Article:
Finally, cesareans are self-perpetuating. For example, concern with scar integrity leads to scheduled repeat surgeries, as does the increased incidence of placenta previa in post-cesarean pregnancies.
Psychologically, many women are terrified of giving birth. They lack confidence in their bodies to accomplish the task and fear for the safety of their baby and themselves. They have been conditioned to view birth as a medical procedure, requiring close clinical supervision, management and technological intervention. Paired with this belief is the perception of pain as something to be avoided at all cost, and this fear of pain drives much of the decision-making surrounding birth choices. Additionally, previous sexual abuse and varying degrees of sexual inhibition or dysfunction can spawn a myriad of labor problems. This complex amalgamation of intense anxiety, poor self-image, dependence and pain aversion sharply reduces the prospects of a straightforward, satisfying vaginal birth. It also severely diminishes a mother’s motivation to explore objectively and thoroughly the alternatives to surgery in order to make a truly informed choice.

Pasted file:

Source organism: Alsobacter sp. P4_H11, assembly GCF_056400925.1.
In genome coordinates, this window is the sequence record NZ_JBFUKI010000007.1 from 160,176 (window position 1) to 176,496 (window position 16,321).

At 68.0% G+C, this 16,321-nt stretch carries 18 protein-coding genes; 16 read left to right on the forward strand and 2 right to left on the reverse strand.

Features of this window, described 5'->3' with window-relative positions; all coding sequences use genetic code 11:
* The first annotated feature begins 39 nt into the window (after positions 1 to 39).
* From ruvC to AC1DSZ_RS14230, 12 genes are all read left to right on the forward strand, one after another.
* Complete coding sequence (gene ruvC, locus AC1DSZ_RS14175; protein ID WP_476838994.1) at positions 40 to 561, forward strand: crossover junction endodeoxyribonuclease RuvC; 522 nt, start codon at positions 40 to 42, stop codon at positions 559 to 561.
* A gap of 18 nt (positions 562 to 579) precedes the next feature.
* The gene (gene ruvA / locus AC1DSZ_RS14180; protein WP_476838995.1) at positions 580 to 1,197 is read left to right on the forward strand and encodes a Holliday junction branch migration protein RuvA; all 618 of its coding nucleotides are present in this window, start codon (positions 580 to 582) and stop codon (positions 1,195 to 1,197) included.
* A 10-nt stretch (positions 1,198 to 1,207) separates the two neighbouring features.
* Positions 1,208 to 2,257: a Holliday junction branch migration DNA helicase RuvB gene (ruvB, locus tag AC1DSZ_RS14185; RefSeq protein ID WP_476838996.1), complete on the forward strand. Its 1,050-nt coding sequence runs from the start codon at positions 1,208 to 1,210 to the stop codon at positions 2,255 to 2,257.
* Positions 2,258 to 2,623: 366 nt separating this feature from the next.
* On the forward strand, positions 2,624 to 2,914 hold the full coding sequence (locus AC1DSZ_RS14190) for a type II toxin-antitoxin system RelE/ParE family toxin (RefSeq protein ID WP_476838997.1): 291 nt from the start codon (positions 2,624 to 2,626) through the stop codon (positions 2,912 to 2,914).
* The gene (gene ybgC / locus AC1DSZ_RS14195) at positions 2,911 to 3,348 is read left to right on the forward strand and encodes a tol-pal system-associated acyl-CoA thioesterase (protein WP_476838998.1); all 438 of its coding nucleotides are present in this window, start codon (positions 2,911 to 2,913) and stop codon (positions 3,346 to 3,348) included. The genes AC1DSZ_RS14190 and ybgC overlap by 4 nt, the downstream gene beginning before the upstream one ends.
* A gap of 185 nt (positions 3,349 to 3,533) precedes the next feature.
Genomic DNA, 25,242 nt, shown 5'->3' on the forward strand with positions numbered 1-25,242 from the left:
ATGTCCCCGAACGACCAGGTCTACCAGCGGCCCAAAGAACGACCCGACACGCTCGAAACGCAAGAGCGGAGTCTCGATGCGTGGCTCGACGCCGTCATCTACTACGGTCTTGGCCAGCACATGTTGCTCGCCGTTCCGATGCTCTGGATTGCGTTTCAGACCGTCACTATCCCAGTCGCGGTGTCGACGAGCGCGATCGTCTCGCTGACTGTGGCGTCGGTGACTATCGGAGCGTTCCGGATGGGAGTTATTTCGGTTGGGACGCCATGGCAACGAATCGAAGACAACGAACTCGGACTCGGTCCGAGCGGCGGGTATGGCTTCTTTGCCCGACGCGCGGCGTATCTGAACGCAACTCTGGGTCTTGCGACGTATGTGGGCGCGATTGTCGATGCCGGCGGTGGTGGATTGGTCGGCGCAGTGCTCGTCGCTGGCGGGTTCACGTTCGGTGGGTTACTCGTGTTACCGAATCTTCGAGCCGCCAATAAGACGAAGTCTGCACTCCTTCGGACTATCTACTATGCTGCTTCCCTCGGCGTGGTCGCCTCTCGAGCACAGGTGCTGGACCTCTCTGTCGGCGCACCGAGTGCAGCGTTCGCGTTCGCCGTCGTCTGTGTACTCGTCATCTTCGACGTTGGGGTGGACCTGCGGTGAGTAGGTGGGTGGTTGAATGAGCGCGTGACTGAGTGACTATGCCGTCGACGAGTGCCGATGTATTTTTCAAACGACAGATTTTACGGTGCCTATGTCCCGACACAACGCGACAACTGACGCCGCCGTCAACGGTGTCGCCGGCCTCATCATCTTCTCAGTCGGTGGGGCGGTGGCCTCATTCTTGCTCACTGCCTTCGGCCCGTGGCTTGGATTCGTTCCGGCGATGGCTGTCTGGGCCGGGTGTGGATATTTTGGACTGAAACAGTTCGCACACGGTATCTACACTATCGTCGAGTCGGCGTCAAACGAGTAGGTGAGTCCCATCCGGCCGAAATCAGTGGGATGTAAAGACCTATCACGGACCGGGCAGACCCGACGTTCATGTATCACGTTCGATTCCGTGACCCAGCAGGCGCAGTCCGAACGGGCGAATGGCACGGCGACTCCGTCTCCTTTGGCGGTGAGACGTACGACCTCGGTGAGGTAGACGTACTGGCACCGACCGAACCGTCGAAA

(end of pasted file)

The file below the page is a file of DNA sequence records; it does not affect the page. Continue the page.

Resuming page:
Culturally, cesareans are seen more as an inevitable occurrence or procedural birth variation, than as major abdominal surgery with serious potential complications. The routine nature of the surgery is reinforced when a woman considers the birth experiences of her friends and family: Nearly one in four women will have had a cesarean. If a woman voices regret or raises questions about the necessity of her surgery, the event quickly framed as an unavoidable intervention she should be grateful for, and doubts are often brushed aside with encouragement to focus on the health of her new baby. Ostensibly to spare her feelings, she is reminded that many women need cesareans these days, and it’s nothing to feel bad about. Besides, thanks in part to the proliferation of HMOs and capitation, there’s just no time to contemplate such complex issues. The waiting room is full. With reflective thought discouraged, an important opportunity for change is lost.